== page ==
ORLANDO, Fla. (UCFAthletics.com) - Tiffany Roberts Sahaydak has embraced challenges since she started her soccer career. After all, what could be more challenging than having to compete with some of the best players in the world as a 16-year old on the U.S. National Team?
Roberts Sahaydak, who was named the UCF women's soccer head coach earlier this week, talked about the unique task that she will face while guiding the Knights Thursday when she was formally introduced at the FAIRWINDS Alumni Center on campus.
She inherits a program that has won 22 conference championships and made 17 NCAA Championship appearances and replaces Amanda Cromwell, her former teammate on the U.S. National Team. Cromwell left the Knights in April for the same position at UCLA.
Roberts Sahaydak, who spent the past six years as the co-head coach alongside at VCU alongside her husband Tim (UCF's new associate head coach), is excited about maintaining a thriving program that is clearly one of the nation's best.
"The women's soccer program here has had an incredible tradition and success," she said. "This is a huge job. The standards of excellence have been unbelievable. But I love a challenge. On the national team, I was a 16-year old trying to survive at that level. I love that I have the opportunity to take over a program with this standard. That standard is a direct result of the leadership of Amanda Cromwell and the fabulous job that she did here, as well as the other coaches that came before her and took this program to new levels every year."
Roberts Sahaydak spent a decade with the U.S. National Team from 1994-2004, earning 110 caps (with 60 starts). Her career was highlighted by three women's World Cups - among them, the unforgettable 1999 championship - and a gold medal with the 1996 Olympic team.
When Roberts Sahaydak refers to her playing career, she says that she rarely mentions the World Cup appearances or national titles as a collegiate star at North Carolina. Instead she talks about "Cultures of Greatness," and the life lessons that she learned from teammates and coaches.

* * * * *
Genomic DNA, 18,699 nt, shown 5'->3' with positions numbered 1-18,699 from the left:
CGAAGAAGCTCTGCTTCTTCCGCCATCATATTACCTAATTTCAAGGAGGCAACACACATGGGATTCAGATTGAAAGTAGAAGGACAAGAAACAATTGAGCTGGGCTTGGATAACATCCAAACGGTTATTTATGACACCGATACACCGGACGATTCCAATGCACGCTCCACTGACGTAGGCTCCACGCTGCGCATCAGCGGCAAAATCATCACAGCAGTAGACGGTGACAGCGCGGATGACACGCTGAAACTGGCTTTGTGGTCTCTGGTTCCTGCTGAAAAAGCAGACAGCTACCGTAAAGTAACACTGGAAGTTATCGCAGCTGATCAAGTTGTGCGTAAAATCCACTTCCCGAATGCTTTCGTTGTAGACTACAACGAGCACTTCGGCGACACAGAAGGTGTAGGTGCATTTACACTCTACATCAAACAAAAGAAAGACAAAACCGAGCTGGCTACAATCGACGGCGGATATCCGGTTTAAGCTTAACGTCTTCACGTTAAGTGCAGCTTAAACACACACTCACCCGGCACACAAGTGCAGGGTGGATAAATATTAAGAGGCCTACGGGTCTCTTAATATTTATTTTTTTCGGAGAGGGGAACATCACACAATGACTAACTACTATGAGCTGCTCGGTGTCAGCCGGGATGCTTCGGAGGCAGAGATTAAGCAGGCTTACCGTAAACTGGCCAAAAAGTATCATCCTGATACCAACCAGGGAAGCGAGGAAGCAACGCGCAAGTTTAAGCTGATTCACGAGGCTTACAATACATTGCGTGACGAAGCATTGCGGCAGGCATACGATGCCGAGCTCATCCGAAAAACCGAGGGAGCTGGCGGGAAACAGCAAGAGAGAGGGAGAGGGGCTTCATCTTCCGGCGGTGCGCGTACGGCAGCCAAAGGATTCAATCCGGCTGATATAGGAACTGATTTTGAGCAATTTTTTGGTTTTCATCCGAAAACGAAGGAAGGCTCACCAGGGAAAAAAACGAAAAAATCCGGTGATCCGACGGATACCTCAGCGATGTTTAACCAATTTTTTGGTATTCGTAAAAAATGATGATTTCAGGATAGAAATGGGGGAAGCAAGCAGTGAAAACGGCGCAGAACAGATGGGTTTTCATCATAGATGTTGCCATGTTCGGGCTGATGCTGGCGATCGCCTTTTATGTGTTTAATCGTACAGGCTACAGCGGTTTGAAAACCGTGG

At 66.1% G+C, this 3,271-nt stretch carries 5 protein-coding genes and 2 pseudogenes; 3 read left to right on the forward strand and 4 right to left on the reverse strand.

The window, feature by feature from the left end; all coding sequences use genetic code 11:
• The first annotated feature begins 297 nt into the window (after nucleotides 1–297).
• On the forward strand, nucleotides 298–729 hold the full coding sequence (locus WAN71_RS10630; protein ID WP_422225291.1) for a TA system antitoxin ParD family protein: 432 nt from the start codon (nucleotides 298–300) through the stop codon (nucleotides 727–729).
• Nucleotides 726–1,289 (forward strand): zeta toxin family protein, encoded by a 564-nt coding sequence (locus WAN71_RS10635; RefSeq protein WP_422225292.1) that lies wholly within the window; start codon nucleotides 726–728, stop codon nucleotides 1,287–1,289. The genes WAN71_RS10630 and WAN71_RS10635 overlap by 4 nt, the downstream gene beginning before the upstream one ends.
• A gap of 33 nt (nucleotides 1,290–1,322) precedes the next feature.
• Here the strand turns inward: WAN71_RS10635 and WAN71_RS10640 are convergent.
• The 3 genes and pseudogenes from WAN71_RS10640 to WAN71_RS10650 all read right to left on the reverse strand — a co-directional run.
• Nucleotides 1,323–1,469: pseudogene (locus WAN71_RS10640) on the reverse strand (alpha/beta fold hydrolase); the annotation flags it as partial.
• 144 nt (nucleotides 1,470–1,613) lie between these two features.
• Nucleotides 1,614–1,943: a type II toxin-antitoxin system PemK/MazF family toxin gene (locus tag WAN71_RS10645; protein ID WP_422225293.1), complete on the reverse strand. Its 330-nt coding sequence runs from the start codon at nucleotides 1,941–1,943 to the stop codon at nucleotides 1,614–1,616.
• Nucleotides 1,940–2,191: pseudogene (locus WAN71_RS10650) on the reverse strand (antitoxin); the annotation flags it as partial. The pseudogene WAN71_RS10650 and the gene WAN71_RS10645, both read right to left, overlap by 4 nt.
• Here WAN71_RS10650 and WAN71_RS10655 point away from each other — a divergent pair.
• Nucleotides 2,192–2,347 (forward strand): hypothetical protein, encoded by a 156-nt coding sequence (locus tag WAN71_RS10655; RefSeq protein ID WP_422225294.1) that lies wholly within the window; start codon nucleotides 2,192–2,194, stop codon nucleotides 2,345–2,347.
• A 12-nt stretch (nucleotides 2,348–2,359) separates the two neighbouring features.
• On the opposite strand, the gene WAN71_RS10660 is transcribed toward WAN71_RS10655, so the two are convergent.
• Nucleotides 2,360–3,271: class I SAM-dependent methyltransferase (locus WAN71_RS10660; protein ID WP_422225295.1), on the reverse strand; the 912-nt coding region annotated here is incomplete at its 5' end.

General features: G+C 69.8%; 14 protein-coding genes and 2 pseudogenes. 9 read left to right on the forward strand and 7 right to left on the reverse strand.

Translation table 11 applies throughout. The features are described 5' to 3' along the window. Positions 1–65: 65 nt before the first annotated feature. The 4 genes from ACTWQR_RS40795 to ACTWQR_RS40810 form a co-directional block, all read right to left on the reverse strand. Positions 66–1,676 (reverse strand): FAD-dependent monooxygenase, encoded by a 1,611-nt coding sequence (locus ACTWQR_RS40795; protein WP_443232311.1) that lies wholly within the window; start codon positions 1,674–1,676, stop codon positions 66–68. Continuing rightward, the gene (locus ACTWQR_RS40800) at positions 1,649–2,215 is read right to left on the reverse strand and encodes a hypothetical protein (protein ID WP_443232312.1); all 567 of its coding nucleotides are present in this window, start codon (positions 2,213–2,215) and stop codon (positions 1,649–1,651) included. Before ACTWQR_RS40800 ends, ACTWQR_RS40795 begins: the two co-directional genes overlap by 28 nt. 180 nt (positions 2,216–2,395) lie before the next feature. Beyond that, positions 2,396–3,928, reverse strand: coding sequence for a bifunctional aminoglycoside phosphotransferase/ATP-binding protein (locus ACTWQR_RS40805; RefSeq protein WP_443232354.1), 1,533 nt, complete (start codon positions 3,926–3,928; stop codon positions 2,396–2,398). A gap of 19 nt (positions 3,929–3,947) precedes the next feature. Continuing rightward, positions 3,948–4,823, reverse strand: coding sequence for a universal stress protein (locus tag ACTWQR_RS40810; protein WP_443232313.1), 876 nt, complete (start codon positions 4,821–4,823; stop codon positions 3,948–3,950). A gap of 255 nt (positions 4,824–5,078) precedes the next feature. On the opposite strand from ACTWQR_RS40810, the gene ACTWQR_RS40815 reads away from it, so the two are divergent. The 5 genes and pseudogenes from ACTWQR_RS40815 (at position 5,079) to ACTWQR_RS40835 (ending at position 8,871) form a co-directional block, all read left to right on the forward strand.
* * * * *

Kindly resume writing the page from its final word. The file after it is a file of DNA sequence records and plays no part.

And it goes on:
"That is great and something that I am proud of, but it is absolutely not the thing that really defines me. It is not what I think about every day when I am looking at my student-athletes and wanting to help them. What I think about is the way that players like Amanda welcomed me as a young player, the way that the veterans took care of me on the national team.
"They led by serving. As a 16-year old coming onto the national team, had the most unbelievable gift of having the most amazing role models to watch every single day. Little did I know, that I was taking all these life lessons in. Now as a coach, I feel so inspired because I have this opportunity to share all of these life lessons with my student-athletes. That is my main goal. I am here to serve the UCF family, our women's soccer program and the community. That is what I am here to do."
The success of the program made the coaching search a difficult task for Todd Stansbury, UCF vice president and director of athletics, who credited Cromwell for setting a high standard.
"We wanted to make sure that we got the right person to lead this storied program. I think we hit the home run on this deal," he said. "When you come with the pedigree that Tiffany has as a player and combine that with what she has done as a coach, it is pretty exciting. I couldn't be happier or more excited about our new head coach. And then add the fact that her associate head coach, Tim, has his own pedigree and was one of the first underclassmen picked in the MLS and had his own playing career at UNC and then professionally. I feel like we've got a home run here."